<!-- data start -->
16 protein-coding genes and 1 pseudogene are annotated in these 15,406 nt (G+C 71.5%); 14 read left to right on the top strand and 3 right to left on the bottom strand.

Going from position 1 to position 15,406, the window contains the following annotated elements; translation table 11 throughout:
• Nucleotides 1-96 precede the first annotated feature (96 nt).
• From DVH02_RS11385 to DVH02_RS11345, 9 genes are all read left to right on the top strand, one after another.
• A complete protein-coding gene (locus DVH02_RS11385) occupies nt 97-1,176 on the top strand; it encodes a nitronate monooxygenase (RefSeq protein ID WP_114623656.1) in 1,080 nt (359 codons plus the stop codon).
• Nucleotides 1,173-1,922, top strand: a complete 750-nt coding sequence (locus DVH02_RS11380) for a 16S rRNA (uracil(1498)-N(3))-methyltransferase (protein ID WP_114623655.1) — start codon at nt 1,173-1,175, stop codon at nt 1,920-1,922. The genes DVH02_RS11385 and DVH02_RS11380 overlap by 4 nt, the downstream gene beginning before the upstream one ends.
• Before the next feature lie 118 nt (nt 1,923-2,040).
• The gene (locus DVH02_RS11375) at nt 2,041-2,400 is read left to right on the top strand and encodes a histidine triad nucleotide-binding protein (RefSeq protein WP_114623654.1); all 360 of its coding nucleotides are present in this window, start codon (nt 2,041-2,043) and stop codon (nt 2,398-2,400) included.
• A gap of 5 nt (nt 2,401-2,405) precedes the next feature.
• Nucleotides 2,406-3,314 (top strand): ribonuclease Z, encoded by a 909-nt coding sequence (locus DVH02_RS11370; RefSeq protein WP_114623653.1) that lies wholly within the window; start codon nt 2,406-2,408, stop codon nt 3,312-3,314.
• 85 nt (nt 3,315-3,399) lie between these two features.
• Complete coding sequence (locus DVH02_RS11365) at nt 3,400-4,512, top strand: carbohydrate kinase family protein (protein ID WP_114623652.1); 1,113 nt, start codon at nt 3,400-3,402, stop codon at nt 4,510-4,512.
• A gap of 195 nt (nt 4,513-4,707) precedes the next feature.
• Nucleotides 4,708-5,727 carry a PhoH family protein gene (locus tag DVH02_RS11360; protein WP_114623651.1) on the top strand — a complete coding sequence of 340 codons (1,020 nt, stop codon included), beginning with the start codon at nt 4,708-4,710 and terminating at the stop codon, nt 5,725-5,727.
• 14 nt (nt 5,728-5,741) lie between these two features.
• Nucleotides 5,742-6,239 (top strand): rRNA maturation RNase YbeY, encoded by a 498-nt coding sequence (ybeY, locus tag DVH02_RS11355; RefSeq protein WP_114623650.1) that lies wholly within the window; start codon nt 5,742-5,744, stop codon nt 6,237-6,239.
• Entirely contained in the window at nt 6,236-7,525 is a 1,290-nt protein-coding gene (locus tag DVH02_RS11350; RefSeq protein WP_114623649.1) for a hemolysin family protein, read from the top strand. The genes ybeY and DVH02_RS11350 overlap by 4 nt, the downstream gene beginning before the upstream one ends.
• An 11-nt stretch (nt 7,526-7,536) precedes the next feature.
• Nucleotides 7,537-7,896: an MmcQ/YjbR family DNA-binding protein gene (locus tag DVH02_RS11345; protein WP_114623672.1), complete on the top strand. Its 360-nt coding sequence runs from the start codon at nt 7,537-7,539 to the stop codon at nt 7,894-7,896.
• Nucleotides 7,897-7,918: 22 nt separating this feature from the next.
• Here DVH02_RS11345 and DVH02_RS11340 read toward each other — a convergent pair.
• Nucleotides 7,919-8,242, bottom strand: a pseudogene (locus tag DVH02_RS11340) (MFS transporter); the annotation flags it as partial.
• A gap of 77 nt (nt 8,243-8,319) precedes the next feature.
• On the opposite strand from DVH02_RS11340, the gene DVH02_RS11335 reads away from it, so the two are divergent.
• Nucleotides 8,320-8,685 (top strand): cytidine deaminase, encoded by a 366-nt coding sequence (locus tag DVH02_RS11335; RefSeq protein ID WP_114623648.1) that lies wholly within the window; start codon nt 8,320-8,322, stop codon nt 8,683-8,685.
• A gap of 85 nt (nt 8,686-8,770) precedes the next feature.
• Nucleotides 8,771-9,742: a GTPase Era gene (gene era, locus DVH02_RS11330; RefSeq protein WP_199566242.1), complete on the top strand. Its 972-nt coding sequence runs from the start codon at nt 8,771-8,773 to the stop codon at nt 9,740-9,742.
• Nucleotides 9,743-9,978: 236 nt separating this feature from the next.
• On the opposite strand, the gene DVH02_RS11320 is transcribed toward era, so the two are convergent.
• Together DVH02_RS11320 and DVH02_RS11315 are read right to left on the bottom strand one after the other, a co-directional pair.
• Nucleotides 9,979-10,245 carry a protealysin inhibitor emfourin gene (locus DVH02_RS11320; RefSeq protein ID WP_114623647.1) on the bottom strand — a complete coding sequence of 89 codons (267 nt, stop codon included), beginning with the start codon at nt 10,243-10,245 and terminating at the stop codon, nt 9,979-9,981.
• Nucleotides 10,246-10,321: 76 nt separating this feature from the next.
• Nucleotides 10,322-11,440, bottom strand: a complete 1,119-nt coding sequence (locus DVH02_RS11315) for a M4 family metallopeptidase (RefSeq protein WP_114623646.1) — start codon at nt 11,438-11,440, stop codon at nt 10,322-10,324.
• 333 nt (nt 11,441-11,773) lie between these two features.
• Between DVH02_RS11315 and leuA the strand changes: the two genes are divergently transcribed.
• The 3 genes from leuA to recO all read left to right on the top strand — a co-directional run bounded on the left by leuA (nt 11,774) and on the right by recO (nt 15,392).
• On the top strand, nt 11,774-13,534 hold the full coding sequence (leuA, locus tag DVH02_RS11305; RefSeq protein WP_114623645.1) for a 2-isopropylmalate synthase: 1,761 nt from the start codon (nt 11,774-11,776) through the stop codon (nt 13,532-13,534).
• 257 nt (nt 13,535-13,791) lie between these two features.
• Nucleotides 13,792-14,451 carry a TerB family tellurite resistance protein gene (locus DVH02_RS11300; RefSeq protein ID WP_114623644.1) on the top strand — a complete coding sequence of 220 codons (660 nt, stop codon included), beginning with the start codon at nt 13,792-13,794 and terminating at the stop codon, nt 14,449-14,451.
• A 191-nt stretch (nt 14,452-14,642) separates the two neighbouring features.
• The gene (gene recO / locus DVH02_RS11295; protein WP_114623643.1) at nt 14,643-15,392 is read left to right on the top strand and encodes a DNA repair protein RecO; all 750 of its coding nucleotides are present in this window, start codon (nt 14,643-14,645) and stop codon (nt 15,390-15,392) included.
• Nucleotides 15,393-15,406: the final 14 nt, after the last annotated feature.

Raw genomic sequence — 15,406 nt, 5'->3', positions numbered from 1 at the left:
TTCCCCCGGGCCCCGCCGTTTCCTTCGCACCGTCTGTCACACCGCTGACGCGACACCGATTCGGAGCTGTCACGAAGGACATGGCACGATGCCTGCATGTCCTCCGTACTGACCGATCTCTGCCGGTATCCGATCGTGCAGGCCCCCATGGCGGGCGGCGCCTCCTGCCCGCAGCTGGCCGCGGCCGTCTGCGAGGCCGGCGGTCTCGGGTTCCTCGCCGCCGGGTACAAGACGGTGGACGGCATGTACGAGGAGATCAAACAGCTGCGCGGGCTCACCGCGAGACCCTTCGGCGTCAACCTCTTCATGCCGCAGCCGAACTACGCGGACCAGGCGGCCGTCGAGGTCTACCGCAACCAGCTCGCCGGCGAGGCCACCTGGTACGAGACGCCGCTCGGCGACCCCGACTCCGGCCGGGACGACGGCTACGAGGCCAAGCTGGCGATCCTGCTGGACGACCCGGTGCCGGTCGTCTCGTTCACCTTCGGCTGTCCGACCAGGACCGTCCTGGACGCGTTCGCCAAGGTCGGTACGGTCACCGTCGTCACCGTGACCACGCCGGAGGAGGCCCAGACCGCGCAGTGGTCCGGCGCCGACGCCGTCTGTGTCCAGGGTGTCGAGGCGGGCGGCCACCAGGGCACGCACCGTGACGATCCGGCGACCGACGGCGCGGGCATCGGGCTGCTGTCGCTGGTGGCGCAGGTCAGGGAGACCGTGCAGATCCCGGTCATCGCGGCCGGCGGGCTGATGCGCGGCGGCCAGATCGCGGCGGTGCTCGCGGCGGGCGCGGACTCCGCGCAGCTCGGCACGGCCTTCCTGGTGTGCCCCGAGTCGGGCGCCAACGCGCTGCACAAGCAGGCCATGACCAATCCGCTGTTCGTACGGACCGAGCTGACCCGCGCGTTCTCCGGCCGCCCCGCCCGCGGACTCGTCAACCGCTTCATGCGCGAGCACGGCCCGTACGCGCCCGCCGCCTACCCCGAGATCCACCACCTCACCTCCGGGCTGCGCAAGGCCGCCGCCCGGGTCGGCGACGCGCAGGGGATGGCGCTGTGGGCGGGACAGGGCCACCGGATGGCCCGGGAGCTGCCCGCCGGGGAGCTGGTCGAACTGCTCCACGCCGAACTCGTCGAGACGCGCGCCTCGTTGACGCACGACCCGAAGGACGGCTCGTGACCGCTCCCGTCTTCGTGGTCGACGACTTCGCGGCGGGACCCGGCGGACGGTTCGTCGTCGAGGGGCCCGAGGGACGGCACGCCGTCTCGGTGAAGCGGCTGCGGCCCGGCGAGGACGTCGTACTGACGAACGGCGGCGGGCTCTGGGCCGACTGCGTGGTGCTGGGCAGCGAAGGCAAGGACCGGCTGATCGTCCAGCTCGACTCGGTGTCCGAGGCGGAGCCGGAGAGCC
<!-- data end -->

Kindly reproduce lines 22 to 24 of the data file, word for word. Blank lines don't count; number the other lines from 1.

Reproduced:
• Nucleotides 7,919-8,242, bottom strand: a pseudogene (locus tag DVH02_RS11340) (MFS transporter); the annotation flags it as partial.
• A gap of 77 nt (nt 8,243-8,319) precedes the next feature.
• On the opposite strand from DVH02_RS11340, the gene DVH02_RS11335 reads away from it, so the two are divergent.